Governor tells grads to have focus, persistence

  • Posted: Sunday, May 12, 2013 12:50 a.m.
    UPDATED: Sunday, May 12, 2013 1:00 a.m.
Rebecca Shomo from Salisbury crosses the stage after receiving her diploma from President Brien Lewis at the Catawba Commencement.  photo by Wayne Hinshaw, for the Salisbury Post
Rebecca Shomo from Salisbury crosses the stage after receiving her diploma from President Brien Lewis at the Catawba Commencement. photo by Wayne Hinshaw, for the Salisbury Post

SALISBURY — As he held up a pair of red boxing gloves, Gov. Pat McCrory encouraged the Catawba College Class of 2013 to “keep swinging” no matter what they face.

McCrory gave the keynote speech during the Saturday morning graduation ceremony at Catawba, where he received a diploma himself in 1978.


McCrory said the graduates not only have been trained for careers in fields like education and biology, they also have developed their “intellectual character.”

But he said there are still many important lessons to come.

“Since I left Catawba as a student, I’ve learned the value of focus and persistence,” McCrory said.

Focusing means not only keeping your priorities in order, he said, but also refusing to be distracted by “side and peripheral issues.” McCrory said he has found this to be especially important in politics.

It’s also important to keep moving forward, he said, and to have persistence in the face of obstacles.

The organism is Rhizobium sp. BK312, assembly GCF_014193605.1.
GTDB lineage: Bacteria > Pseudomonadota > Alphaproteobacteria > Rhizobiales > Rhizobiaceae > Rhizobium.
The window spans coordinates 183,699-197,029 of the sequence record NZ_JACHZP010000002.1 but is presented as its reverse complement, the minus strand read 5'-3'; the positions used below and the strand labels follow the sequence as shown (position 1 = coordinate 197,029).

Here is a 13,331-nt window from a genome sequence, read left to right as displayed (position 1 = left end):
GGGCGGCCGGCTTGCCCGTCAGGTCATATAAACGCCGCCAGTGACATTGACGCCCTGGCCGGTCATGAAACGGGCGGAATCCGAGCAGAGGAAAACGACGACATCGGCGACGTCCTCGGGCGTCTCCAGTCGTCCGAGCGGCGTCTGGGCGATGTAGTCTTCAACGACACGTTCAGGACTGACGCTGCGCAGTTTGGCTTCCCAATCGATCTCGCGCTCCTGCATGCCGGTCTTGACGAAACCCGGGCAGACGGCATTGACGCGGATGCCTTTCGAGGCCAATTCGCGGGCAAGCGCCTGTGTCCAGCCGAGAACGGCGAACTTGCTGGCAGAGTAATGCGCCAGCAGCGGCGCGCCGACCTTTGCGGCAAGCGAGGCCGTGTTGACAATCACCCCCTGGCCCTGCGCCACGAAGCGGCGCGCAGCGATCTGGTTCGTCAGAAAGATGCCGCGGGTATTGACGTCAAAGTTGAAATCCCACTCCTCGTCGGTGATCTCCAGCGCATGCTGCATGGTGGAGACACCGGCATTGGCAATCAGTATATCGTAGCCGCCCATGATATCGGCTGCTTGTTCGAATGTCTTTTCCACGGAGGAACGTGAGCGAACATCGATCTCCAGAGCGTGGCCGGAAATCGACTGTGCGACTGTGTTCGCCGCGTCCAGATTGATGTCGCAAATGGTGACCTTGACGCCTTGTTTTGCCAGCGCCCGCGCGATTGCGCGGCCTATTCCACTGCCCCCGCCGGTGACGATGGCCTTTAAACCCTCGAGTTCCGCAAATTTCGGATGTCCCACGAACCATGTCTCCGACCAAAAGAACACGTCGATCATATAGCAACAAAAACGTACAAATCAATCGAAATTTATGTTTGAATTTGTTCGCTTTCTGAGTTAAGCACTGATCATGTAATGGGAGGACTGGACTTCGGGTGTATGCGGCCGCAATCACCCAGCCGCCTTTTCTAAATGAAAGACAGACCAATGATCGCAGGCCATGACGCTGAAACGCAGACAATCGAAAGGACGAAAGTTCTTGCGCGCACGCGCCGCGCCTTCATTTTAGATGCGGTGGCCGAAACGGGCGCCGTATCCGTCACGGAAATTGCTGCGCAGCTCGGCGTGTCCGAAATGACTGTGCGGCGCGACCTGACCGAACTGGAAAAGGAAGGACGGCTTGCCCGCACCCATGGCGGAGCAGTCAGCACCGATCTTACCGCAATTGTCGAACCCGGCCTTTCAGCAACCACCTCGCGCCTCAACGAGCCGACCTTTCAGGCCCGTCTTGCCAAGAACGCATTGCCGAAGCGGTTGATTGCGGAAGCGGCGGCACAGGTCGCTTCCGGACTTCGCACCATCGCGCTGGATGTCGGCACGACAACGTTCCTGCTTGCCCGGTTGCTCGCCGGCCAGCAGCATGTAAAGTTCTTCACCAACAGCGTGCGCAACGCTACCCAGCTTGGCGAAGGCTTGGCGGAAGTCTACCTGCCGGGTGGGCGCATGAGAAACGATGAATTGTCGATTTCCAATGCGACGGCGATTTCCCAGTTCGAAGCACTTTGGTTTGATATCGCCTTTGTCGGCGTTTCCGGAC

“Do not be afraid to fail, try again, but do it more strategically and work harder,” he said. “I wouldn’t be here before you as the 74th governor of North Carolina if I hadn’t been focused, and if I hadn’t been willing to try again.”

That’s where the two red boxing gloves come in.

Former heavyweight champion George Foreman gave those gloves to McCrory after he lost the gubernatorial race in 2008.

“Losing an election, whether it be for student body president or for governor of North Carolina, bruises your ego,” McCrory said. “But losing in my adopted hometown of Charlotte really tore at my heart.”

Charlotte had elected him as mayor seven times before then.

He and Foreman met and talked about the loss, and soon afterward, he received the gloves in the mail.

On the right glove was written, “Patrick, with this hand I missed a lot, but I kept swinging. Your friend, George Foreman.”

The left glove read, “I had to reach out and forgive Africa. They pulled against me in 1974. For you, the best is yet to come.”